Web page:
Google provides 15,700 pages if you query "liberal myths". The first screenful of links was material all about as thoughtful and informed as this sample from an article by Ray Thomas titled "Liberal Myths Part 3":
Why do the liberals fail at everything they try? Because they operate on a completely wrong premise. They think Americans are stupid, and that only they, the "elites" of the world, know what's good for us.

Who would you say has mythed the point in that typical passage, the author or his target? It was page after page of the same thing. The nearest approach to decent debate was a piece by Bruce Bartlett complaining that liberals think money for raised minimum wages must come from the tooth fairy. Lately the stingy gentleman has had to face the fact that dear leader was the guy who has been kiting checks on the tooth fairy's account.

The most interesting piece among the right wing debunking squad was by Fred Hutchinson. He tries to examine political myth making on his way to trashing Moore's sloppy "Farhenheit 9/11". Along with an imaginative description of the "myth making process of the left", Hutchinson provides one of the most tragically confused paragraphs the English language has ever had to bear:

Good Myths and Bad

The creation of myths and the delight in myths is a human trait. Myths can be good or bad. They can be good if they embody high ideals, give moral guidance, or tell essential truths about the nature of life. Myths can be evil if they call evil good and call good evil. Myths are evil when they tell lies, or put forward an image of life which is essentially false. Myths, like those told by Karl Marx and Hitler, are destructive because they breed devotion to wrong-headed causes leading to wars and revolutions and promote the rise of dictatorships. But the crowds cheered for the myths put forward by Lenin, Stalin, Hitler and Mao.
No, Fred, its not quite like that. Read the newspapers. We are playing out policies and suffering the reality-gaps for those "good" myths about our high ideals. NO myth is good if it lets you stop thinking. Fred Hutchinson does not know me or, apparently, anyone like me.
  • Our family's yearly check to the IRS exceeds the median household income in our state,
  • I grew up Republican,
  • I have written a fair amount of software for the defense contractors,
  • I demand a damn good reason for taking up arms,
  • I want my vote to count as much as Ken Lay's [when he could vote],
  • I balance my checkbook every month and I don't think my government should be less fiscally accountable,
  • I have no debt,
  • I am actually capable of recognizing, without a preachers help, my interdependence with the rich and the poor, near and far who share this world with me while simultaneously being proud of and manifestly capable of taking care of myself and my family with no help from anyone else.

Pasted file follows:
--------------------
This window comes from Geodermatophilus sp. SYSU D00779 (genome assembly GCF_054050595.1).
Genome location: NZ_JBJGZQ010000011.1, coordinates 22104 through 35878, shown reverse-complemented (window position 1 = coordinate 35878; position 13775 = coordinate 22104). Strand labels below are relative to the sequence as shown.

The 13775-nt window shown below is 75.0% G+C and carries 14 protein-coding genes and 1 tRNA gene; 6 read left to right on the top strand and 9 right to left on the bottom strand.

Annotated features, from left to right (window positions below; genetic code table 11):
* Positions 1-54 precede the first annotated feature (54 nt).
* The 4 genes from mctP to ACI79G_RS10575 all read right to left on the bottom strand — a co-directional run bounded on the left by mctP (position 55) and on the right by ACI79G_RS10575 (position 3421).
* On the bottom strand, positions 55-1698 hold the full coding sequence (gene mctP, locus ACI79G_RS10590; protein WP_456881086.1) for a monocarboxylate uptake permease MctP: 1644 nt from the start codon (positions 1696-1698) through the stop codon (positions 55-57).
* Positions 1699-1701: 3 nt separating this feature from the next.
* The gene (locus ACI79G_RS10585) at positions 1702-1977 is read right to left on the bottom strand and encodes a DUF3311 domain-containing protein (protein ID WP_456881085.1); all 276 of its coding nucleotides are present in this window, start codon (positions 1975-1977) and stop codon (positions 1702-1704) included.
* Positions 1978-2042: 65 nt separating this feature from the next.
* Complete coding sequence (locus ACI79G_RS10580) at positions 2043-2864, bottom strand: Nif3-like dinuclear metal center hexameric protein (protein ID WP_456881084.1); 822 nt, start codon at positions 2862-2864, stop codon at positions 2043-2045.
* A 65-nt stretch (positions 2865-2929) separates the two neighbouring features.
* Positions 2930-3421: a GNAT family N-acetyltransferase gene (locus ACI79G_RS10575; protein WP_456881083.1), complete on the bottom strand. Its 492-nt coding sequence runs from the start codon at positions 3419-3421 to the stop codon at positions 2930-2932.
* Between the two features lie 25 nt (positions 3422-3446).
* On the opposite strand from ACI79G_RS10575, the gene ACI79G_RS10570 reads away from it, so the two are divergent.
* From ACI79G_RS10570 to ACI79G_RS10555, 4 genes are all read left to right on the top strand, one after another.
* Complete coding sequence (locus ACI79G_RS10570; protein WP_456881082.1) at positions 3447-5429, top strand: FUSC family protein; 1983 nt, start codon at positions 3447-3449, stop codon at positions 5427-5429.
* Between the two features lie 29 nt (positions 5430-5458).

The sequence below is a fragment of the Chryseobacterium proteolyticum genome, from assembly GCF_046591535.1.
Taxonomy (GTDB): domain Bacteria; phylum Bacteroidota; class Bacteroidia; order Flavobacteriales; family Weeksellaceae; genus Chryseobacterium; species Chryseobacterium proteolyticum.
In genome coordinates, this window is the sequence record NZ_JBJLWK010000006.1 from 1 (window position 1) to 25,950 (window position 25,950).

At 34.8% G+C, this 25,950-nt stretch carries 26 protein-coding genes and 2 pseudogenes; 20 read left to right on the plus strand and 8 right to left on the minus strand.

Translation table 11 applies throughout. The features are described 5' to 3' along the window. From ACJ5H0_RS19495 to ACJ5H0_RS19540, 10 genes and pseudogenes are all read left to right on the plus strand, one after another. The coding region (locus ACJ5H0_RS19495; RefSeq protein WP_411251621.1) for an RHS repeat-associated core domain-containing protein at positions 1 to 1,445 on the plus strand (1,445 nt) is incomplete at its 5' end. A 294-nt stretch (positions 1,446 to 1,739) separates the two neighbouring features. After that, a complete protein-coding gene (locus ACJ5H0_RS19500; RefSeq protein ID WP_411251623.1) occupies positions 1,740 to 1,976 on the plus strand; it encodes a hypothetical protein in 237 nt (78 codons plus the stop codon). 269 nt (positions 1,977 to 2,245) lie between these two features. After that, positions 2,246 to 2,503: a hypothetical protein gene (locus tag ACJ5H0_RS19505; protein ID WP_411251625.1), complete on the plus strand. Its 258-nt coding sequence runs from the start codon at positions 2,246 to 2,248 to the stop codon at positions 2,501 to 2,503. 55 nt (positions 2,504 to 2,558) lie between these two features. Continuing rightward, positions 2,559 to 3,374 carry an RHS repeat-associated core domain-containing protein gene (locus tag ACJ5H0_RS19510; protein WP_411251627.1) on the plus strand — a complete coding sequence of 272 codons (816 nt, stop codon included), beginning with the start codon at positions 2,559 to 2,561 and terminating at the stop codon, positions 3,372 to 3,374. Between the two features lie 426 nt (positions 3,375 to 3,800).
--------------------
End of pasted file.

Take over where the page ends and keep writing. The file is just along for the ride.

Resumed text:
...and I cannot express how much I loath being lumped in with some failed dictators by a Republican paper pecker just because I don't buy Republican slogans. It is bone headed to speak as if anybody ever sold a "wrong headed cause" via wrong headed myths! Wars are always sold to us by appeal to the positive myths about ourselves.

Googling "conservative myths" only brought up 591 hits, the first of which cited more statistics and factual support than any of the conservative attacks except for a congressional memo. It might be subject for another post to analyze the difference in tone and content of right and left on the web...there do seem to be differences and I doubt that the radically larger amount of comparable right wing rhetoric reflects the difference in, say, voter registration between democrats and republicans. Red necks type faster? Astrosurf? I'll get back to you on that.

I cite these Googlings to illustrate what I am not talking about: myth as a code word for the other guy's lies, a propagandist's rhetoric. I am talking about ideas we all share more often than not and examine less often than we should...even the myth that there are "conservatives" and "liberals".

The seed for this post was my suspicion that conservatives
are far more likely to be swayed by appeal to myths. Anyone who, for some combination of emotional and intellectual befuddlement, thinks nothing is broken or that we have to return to a time when things were not broken, has already got one leg firmly planted on a cloud of myth. I figured I was not the first to reach such a conclusion and that the problem is not particularly modern. Not that there aren't abundant contemporary examples of myths the conservatives favor, or even author. But I was a little surprised at just how unoriginal that thought is. The connection between myth and conservatism was identified 2400 years ago when Plato imagined the "Statesman" as a herder of people. Attempts to bring that connection out of the philosophy departments and into the light have not been great political or commercial successes. And, of course, attacking our political follies at their mythic roots is an abusable enterprise. I would pick less Jungian, less academic myths, and dismantle the everyday myths about ourselves because our politicians desperately need to liberalize our world views before we all kill each other.

Resistance to myth and manipulation is an obligation of citizenship.

People I know and care about are on that train.


Davo said...

Ah.. myths are engine room of the vatican an Madison Avenue.

GreenSmile said...

Engine room. Yes, Davo, pretty much.

Know anybody who is making what you might consider a morally acceptable use of myths?...I'm still looking.